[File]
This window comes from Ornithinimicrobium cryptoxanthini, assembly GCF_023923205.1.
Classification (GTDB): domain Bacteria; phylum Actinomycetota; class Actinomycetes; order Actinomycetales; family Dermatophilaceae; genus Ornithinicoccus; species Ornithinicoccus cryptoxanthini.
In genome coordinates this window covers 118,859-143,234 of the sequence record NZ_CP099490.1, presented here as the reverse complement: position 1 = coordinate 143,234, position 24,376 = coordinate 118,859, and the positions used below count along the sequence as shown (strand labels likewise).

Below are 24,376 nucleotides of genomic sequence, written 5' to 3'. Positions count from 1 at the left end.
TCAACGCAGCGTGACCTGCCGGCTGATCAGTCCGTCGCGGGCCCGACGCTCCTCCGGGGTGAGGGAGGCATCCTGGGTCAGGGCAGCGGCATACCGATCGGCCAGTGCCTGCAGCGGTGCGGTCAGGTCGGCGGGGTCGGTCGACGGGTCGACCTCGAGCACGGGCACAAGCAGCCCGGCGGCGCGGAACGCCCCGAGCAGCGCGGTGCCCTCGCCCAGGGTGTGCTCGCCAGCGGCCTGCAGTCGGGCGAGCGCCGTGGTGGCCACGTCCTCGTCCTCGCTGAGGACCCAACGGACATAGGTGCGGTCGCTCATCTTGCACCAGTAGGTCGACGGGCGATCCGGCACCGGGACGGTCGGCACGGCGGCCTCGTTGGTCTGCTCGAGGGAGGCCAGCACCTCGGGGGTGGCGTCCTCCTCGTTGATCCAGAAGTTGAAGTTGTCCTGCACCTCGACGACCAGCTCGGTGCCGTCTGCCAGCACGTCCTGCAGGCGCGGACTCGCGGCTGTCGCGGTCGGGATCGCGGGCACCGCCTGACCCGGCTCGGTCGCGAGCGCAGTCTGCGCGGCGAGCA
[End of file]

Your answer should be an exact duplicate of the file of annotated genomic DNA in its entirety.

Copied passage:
This window comes from Ornithinimicrobium cryptoxanthini, assembly GCF_023923205.1.
Classification (GTDB): domain Bacteria; phylum Actinomycetota; class Actinomycetes; order Actinomycetales; family Dermatophilaceae; genus Ornithinicoccus; species Ornithinicoccus cryptoxanthini.
In genome coordinates this window covers 118,859-143,234 of the sequence record NZ_CP099490.1, presented here as the reverse complement: position 1 = coordinate 143,234, position 24,376 = coordinate 118,859, and the positions used below count along the sequence as shown (strand labels likewise).

Below are 24,376 nucleotides of genomic sequence, written 5' to 3'. Positions count from 1 at the left end.
TCAACGCAGCGTGACCTGCCGGCTGATCAGTCCGTCGCGGGCCCGACGCTCCTCCGGGGTGAGGGAGGCATCCTGGGTCAGGGCAGCGGCATACCGATCGGCCAGTGCCTGCAGCGGTGCGGTCAGGTCGGCGGGGTCGGTCGACGGGTCGACCTCGAGCACGGGCACAAGCAGCCCGGCGGCGCGGAACGCCCCGAGCAGCGCGGTGCCCTCGCCCAGGGTGTGCTCGCCAGCGGCCTGCAGTCGGGCGAGCGCCGTGGTGGCCACGTCCTCGTCCTCGCTGAGGACCCAACGGACATAGGTGCGGTCGCTCATCTTGCACCAGTAGGTCGACGGGCGATCCGGCACCGGGACGGTCGGCACGGCGGCCTCGTTGGTCTGCTCGAGGGAGGCCAGCACCTCGGGGGTGGCGTCCTCCTCGTTGATCCAGAAGTTGAAGTTGTCCTGCACCTCGACGACCAGCTCGGTGCCGTCTGCCAGCACGTCCTGCAGGCGCGGACTCGCGGCTGTCGCGGTCGGGATCGCGGGCACCGCCTGACCCGGCTCGGTCGCGAGCGCAGTCTGCGCGGCGAGCA